Undoubtedly, this is an incredibly rare occurrence, and by no means am I suggesting that many of us as coaches will be encountering clients preparing for the end of the world. However, what this example does hold that we may find in many of our clients is the tendency to spend so much time focused on the absolute worst-case scenarios and “what ifs”, that they forget to live the life they have before them. Concerns of things out of our control, – whether it is the end of the actual world, or losing a job, losing a significant other, what others think of us – often do not serve us at all. Of course, it is completely normal and even healthy in some cases to think things through, prepare what we can, and ensure we are ready for whatever we are going to face, but dwelling endlessly on something that is out of our control or always imagining the worst that can happen as if it definitely will, are not healthy or conducive to forward movement whatsoever.
Many clients seek out coaching to help them move forward in their lives and ultimately find themselves living a life that is much better than the one they had when they began. Moving from the doomsday prepper mentality to one of existentialism and positivity can be the biggest and most important step a client can take in finding this new, better life they are seeking.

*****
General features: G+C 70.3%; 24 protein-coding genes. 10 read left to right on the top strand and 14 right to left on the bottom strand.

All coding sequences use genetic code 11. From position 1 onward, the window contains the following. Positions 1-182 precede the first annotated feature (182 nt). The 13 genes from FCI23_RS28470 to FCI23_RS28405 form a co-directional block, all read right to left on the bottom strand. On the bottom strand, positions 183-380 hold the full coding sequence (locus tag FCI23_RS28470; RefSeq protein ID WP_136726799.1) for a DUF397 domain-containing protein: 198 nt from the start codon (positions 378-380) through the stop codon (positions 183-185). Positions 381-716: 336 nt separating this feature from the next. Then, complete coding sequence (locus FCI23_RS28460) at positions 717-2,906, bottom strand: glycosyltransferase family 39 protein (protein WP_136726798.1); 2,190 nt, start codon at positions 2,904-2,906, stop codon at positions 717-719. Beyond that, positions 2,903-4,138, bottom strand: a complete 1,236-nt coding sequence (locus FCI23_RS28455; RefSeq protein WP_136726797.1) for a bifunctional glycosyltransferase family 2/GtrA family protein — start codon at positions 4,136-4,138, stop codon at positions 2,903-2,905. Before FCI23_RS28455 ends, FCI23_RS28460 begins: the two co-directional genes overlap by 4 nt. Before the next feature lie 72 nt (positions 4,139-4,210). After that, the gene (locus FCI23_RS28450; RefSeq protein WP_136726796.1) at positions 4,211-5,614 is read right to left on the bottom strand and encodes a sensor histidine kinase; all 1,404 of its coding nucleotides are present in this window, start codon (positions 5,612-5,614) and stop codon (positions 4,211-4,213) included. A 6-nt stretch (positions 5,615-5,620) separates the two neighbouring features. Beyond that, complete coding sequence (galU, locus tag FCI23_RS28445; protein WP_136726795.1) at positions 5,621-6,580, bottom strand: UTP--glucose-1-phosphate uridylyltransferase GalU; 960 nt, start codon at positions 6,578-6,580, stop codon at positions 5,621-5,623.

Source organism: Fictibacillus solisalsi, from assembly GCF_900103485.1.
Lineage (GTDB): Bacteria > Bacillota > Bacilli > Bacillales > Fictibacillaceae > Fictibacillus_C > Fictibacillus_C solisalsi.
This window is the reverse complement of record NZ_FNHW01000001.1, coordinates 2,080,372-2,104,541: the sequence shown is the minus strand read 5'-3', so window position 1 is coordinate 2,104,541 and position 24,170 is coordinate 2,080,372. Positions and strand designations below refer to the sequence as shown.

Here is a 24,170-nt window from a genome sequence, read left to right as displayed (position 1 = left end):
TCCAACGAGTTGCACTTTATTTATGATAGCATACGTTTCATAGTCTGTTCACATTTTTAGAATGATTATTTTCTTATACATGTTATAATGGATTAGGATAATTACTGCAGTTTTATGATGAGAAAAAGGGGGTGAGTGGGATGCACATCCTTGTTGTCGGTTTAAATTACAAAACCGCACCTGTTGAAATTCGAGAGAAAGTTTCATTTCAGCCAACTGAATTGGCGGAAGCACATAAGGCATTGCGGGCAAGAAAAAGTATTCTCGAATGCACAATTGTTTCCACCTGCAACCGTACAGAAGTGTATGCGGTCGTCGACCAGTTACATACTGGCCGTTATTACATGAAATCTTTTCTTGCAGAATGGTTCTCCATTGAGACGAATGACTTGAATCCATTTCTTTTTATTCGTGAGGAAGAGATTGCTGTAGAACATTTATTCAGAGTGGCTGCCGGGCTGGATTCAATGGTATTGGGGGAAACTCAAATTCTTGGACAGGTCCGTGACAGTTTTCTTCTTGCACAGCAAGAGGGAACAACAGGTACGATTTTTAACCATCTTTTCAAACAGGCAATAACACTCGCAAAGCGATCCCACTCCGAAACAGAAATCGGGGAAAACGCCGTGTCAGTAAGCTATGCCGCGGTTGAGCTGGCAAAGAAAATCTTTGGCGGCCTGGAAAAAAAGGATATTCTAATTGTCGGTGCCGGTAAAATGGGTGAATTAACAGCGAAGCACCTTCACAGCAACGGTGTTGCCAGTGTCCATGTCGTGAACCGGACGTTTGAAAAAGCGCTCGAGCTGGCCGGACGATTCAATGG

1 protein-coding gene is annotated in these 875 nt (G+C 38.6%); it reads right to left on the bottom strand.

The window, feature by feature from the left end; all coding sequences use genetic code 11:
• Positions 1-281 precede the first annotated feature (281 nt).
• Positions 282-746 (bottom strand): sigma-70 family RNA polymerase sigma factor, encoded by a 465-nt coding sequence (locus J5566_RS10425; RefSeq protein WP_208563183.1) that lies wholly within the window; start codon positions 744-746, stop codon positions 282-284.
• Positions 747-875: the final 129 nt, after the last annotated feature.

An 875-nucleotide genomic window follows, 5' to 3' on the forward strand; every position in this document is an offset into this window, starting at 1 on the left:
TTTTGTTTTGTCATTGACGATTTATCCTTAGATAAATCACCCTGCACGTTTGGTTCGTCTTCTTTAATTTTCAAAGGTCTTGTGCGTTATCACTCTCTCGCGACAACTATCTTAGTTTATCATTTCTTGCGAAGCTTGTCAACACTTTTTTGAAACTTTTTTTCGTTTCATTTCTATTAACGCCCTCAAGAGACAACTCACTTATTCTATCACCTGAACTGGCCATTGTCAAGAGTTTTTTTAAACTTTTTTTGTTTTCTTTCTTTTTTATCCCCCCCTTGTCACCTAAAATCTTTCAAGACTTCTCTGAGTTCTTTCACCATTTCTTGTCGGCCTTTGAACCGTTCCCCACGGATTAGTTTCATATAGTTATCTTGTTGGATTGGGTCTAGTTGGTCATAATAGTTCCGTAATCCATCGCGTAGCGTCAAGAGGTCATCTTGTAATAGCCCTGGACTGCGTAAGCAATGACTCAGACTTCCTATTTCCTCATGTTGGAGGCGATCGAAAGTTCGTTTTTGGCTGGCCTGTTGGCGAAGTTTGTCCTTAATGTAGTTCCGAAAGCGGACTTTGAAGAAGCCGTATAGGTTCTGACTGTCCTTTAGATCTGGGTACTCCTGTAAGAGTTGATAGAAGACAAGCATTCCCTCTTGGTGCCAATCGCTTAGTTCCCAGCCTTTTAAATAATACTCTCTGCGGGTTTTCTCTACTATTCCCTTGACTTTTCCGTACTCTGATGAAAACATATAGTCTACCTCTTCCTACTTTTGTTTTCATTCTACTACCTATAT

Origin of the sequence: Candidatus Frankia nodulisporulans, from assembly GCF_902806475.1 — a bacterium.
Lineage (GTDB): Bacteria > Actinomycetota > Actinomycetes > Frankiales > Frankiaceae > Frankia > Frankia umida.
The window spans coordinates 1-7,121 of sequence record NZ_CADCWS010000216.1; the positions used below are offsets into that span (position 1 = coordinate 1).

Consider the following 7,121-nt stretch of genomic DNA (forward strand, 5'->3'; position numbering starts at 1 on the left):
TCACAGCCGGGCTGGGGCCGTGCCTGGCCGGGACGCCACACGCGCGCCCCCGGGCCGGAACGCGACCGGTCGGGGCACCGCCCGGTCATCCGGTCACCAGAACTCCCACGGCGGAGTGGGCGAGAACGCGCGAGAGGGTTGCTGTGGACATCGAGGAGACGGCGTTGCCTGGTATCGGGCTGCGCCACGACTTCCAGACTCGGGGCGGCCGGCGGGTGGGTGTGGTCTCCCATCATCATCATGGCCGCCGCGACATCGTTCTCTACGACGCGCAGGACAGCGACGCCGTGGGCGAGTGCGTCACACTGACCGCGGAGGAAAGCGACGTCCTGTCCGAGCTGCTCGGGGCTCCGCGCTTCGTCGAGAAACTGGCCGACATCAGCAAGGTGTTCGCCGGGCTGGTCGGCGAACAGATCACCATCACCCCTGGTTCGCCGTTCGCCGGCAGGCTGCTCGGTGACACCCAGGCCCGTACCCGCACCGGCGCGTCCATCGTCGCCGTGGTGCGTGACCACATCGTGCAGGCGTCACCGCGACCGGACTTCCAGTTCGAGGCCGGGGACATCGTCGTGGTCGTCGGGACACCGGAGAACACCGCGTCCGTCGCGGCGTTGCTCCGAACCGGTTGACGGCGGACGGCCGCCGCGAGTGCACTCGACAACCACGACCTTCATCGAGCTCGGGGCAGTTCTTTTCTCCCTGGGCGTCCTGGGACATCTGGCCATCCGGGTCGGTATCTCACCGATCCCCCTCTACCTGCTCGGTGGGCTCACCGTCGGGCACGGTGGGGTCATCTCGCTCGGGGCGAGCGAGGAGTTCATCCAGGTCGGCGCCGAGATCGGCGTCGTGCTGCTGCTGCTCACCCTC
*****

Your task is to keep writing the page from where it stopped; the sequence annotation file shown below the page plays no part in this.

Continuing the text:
The term “existentialism” is often associated with the works of French philosopher, Jean-Paul Sartre. In a lecture given in 1946, Sartre stated that “Man is nothing other than what he makes himself.” Sartre viewed existentialism as a positive way of looking at one’s life, as it is made of infinite possibilities. This idea has driven much of the way I coach and what I wish to impart on my clients, as I believe the secret to finding happiness is remembering that we are the only ones who can decide how we feel, how we act, and how we perceive anything that happens to us.
I acknowledge that the way I use the term “existentialism” is a very boiled-down version of Sartre and other philosopher’s definition of the term. However, I have found that a client finding their way from a worldview of negativity, to one of positivity and lack of concern over things they cannot change or impact makes a world of difference. If we are to return to the previously stated example of one preparing relentlessly for the end of the world, what is this person losing in the midst? Even if we were to believe that their thought was correct, and the world is going to end in the coming years, is the daily torture of believing that to be truly worth being prepared? Even in the scenario where we go along with the ultimate belief (the end of the world), how much is lost along the way? Peace of mind, happiness, contentment, etc.